Texturing Workflows

For the texturing, I mostly use Substance and ZBrush. It depends on how I want to render the model – either in ZBrush or Toolbag. For ZBrush, I use solid color because ZBrush doesn’t have specular and gloss parameters like other software solutions. I have to paint some shadow and highlight on the poly painting too.  In some cases, just for fun, I use Substance or Quixel for texturing.

These things depend on how much time I want to spend on the project. If I have to choose the tools based on the speed, it would look like this:

  • ZBrush + Toolbag  =  the fastest
  • ZBrush + Photoshop  = normal
  • ZBrush + 3ds Max + Substance + Toolbag = slow
  • ZBrush + 3ds Max + Substance + V-Ray = the slowest

This is my personal method. None of them are bad. Sometimes I just need to showcase my work as soon as I could for my client or art director, and here the two first methods become handy. In general, everyone in the game or film industry must use texturing software and create effective models with texture maps.

Shaders in ZBrush

ZBrush has different shaders called BPR or Best Preview Render. This engine hasn’t great shaders like V-Ray or Arnold but has a great speed which, I think, makes it even better than other engines. Time is really important for us as CG artists.

Based on what I said before, I try to render my work in ZBrush to reduce the time. Since there are some issues in shaders in ZBrush, especially in highlights and reflections, we still have to help ZBrush in some area.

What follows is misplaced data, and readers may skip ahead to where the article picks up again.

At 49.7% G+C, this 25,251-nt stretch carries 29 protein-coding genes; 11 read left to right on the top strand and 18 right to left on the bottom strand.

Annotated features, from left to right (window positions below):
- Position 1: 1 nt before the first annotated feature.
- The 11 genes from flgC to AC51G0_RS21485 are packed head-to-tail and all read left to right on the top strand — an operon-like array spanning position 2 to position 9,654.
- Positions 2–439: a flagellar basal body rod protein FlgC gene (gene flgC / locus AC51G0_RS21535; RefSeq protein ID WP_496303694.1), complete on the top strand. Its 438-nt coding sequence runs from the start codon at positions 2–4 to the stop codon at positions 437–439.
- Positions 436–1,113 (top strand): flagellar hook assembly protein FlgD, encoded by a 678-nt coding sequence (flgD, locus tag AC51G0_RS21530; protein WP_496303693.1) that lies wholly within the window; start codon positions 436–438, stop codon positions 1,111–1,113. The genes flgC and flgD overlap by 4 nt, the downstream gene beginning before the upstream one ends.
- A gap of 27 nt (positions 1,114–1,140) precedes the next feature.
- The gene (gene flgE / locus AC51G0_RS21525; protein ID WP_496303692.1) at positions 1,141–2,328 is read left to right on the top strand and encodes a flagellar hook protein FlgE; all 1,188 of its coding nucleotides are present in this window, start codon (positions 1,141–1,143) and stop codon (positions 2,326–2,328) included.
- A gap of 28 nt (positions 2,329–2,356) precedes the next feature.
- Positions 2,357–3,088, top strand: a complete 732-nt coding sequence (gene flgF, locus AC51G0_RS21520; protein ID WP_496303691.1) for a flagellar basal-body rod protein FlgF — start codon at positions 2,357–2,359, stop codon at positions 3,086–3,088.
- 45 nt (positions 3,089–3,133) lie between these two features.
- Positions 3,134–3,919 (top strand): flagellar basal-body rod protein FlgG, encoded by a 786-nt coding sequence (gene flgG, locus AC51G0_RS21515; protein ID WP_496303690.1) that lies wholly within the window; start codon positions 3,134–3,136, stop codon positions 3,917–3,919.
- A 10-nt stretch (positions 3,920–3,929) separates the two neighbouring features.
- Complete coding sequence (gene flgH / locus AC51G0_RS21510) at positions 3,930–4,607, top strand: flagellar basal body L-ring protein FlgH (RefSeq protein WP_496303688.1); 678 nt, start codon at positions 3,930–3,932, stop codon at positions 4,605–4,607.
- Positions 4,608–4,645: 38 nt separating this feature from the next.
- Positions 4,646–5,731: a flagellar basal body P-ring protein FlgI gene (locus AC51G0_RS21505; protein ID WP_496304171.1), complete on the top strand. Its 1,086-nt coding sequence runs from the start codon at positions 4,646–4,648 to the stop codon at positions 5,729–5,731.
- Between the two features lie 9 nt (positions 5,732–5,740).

For every single subtool, I have the same process.


Basically, we have two types for presentation

  • Pre-render
  • Real-time render

For the first type, I set my camera and work on it. I would have problems if I change my view after placing the lights, especially if the render is done in ZBrush.

For the second type, I don’t really have any problem with changing my camera angles. Even if I completely change the angles I can easily alter my lighting and render the final work.

ZBrush and V-Ray belong to the first type and Toolbag is in type two. So if I go with the first type, I get very obsessed with lighting and shading because it would take time to change stuff, render everything again, test it, again render and test and so on until I lose my patience. To avoid this, I check my model several times.

In ZBrush, render time is very fast and I love it but compositing a model with some issues in poly painting or modeling is a real pain. I have to be careful about any issue on my model: no overlapping, missing poly painting or anything else.

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In general, I use one type of lighting and that’s the three points light.

One tip for lighting: use it to show your work as much as possible and avoid pure white or pure black. I always add fill light in my work with no shadow to reduce the amount of black in my model.

I add light and shadow to separate objects from each other and show the change of the normal’s transitions on the surface. These lights might just get me some small highlights but they will make my model sell itself. Plus, I add lights wherever I need to brighten something.

In V-Ray, we have more control over the lighting and with the Toolbag we have more speed but ZBrush is easier than these two for lighting and rendering.

I always watch other artists’ works and speed paintings to see how they approached the lighting. I could say that fundamental art is the main part of everything, from the start until the finish we have to obey those rules: color harmony, composition, lighting, shading, and value. Eventually, we are all painters.

Mohammad Reza Pardakhti, 3D Artist

Interview conducted by Kirill Tokarev